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The Making of the MLK Holiday

Close to 50 Bourbon Countians braved the cold Monday, January 18 to march through town in honor of Dr. Martin Luther King, Jr.


Nadia Hutsell welcomes marchers.

Martin Luther King, Jr. was born January 15, 1929 in Atlanta, Georgia. His parents were Martin King Sr. and Alberta Williams King. His name was originally Michael but, Rev. King Sr. changed both their names to Martin after protestant reformer Martin Luther.


The young Martin was a very intelligent young man. He enrolled in Morehouse College in Atlanta at age 15 in 1944. By 1948, he graduated with a bachelor’s degree in sociology and in the same year became an ordained minister having attended Crozer Theological Seminary in Chester, Pennsylvania.


He was appointed assistant pastor at Ebenezer Baptist Church.


It was here, from the pulpit that he launched front line, in what would become the Civil Rights Movement.

Rev. Chrysanthia Carr-Seals of St. Paul United Methodist Church spoke of the life and legacy of Dr. King. She encouraged all present to be the “salt and light” of the community.

Rev. King had a God-given talent for being a great orator. He used his voice and influence to lead the masses.


In 1954, he married Coretta Scott and together they had four children.


In January of 1957, King was named president of SCLC, the Southern Christian Leadership Conference.

During this time, racial tension and injustice was rampant and flourishing toward Black Americans, particularly in the South. Rev. King became “the Voice” and representative for a generation of people and their ancestors who were tired of being oppressed. The message he proclaimed against this inhumane treatment was not his own. His message were the words of Jesus Christ. Only love can cast out hate.

He led the Civil Rights Movement by holding onto God’s unchanging hand.

In 1959, he traveled to India to learn more about the teachings of Mahatma Gandi, and non-violent protest. He combined this, and the Gospel of Christ as his strategy I the battle for all people to be treated with simple human dignity.


By the 1960s, Rev. King had become a household name and had many followers, people of all races.


In 1963, he delivered his famous “I Have A Dream” speech, at the Lincoln Memorial to a crowd of over 2000,000 people. The March on Washington, as it was called, was to gain jobs and freedom.

King’s philosophy of preach and non-violence, and his theory of: injustice anywhere, is a threat to justice everywhere earned him the Nobel Peace Prize. At age 35, he was the youngest recipient at that time.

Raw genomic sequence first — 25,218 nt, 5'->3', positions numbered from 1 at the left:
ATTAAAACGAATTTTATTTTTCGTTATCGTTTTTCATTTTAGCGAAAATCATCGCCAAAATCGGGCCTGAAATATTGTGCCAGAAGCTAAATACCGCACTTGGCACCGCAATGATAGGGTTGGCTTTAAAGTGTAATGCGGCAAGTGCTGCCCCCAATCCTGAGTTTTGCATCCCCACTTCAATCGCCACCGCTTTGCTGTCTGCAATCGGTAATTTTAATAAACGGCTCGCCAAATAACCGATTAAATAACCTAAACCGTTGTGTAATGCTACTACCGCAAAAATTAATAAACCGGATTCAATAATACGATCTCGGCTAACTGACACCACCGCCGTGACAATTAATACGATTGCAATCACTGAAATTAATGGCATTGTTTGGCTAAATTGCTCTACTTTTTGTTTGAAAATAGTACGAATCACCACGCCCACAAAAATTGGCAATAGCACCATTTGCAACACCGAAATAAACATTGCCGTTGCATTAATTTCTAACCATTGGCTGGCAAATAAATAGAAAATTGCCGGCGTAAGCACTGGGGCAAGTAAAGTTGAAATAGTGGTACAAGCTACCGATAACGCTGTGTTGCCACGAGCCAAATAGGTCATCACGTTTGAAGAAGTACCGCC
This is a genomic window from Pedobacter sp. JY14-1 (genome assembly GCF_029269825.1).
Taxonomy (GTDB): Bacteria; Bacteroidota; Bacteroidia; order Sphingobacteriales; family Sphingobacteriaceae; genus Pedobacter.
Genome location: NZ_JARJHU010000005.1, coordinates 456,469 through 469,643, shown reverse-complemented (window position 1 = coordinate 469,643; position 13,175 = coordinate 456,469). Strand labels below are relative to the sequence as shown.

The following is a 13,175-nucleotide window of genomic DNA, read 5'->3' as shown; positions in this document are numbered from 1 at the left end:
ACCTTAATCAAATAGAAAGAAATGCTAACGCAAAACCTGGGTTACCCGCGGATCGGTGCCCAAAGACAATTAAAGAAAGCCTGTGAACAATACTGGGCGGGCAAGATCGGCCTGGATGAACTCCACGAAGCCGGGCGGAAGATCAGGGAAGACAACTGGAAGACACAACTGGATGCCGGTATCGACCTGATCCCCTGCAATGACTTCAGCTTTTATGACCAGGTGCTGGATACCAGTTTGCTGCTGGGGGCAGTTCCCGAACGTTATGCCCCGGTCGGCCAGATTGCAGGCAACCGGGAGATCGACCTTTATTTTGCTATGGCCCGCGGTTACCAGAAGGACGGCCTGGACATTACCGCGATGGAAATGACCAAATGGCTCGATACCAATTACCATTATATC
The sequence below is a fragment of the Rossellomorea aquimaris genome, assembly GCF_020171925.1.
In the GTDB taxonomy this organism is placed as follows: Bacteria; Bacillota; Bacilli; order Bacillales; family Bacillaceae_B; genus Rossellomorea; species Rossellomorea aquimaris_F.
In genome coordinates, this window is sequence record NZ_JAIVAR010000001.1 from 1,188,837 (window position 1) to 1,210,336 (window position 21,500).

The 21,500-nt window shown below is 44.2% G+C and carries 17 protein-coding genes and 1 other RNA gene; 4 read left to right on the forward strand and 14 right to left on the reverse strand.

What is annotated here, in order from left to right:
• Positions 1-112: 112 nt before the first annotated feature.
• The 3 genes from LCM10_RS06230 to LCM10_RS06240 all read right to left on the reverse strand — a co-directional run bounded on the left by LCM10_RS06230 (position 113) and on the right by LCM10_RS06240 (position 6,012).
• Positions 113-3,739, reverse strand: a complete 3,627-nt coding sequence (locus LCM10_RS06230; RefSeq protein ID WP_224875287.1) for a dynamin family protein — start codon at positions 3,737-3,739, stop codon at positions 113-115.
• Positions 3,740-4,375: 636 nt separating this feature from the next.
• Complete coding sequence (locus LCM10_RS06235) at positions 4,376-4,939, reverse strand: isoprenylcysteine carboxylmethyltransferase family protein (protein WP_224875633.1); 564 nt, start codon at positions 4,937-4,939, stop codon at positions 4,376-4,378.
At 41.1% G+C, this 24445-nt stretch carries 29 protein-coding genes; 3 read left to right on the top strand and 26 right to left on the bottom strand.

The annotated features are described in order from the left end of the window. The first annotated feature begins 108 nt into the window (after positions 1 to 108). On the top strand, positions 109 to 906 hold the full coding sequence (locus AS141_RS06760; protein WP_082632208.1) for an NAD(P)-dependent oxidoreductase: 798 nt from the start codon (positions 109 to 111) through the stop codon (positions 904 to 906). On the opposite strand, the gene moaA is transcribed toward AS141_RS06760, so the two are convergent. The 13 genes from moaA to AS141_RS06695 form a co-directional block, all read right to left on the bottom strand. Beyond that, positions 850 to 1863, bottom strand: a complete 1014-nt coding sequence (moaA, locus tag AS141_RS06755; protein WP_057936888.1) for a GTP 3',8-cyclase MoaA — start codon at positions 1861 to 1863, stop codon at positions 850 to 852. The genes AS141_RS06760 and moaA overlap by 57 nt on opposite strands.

In March of 1967, he went to Memphis, Tennessee to protest and support the strike of sanitation workers.



In April of 1968, he returned to Memphis to lead a peaceful protest, it was there he gave his final speech: “I’ve Been To The Mountaintop”.

The next day, April 4, 1968, he was shot and killed on the balcony of the Lorraine Motel. A great voice was silenced from time…. the man, yes, but what he stood for was not altered.

Four days after his assassination, Rep. John Conyers of Michigan was the first to make a motion for a holiday in remembrance of Dr. Martin Luther King, Jr.

The purpose of it was to recognize the legacy of Dr. King, to focus on the civil rights movement, as well as to promote change, and call people inot public service as King did.


In November of 1983, President Ronald Reagan signed the bill making it an observance.

In 1986, it became a National Holiday to celebrated on the third Monday of every January.

To the Rev. Dr. Martin Luther King, Jr. and all those who marched and labored alongside him, your efforts were not in vain. The dream lives on the hearts and lives of many.


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Paris – Bourbon County’s NAACP president Terry Dumphord

THE BEAT GOES ON IN PARIS, KENTUCKY – Some 50 hardy souls, including Black, White, young and old, braved 34 degrees F and snow flurries to march Monday afternoon, in observance of Martin Luther King, Jr. Day. Organized by the local chapter of the NAACP, the march in downtown Paris began and ended at the Voyage Movement Youth Community Center at 7th & Williams, in the historic West Side neighborhood. Prayers were led by NAACP president Terry Dumphord, along with Rev. Aaron Crumbie and Deacon Richard Dumphord of The Prodigal’s House.


Rev. Chrysanthia Carr-Seals of St. Paul United Methodist Church spoke of the life and legacy of Dr. King. She encouraged all present to be the “salt and light” of the community.


Dumphord said local citizens are “standing on the backs” of many outstanding leaders who’ve fought for equality and justice in the past. He reminded everyone that “it takes a village to raise a child,” and that the recent tragic and violent death of a young Paris man “happened on all our watch.”


Paris Police Chief Myron Thomas and the NAACP’s Dumphord each praised the encouraging peace and unity exemplified by all participants in the March. “In a country that seems to be more and more divided by the day,” said Dumphord, “the citizens and city officials of Paris and Bourbon County came together in the spirit of the late Dr. King to show that peace and unity will define our community. In the words of Dr. King: ‘To ignore evil, is to be accomplice to it.'”

Deacon Richard Dumphord

“We unified for this walk, during trying times,” said Paris Police Chief Myron Thomas. “Included were all walks of our community, together for one purpose, and to further the dream set by Dr. Martin Luther King, Jr.”


(Photos by Bobby Shiflet and Rebecca Lawyer)





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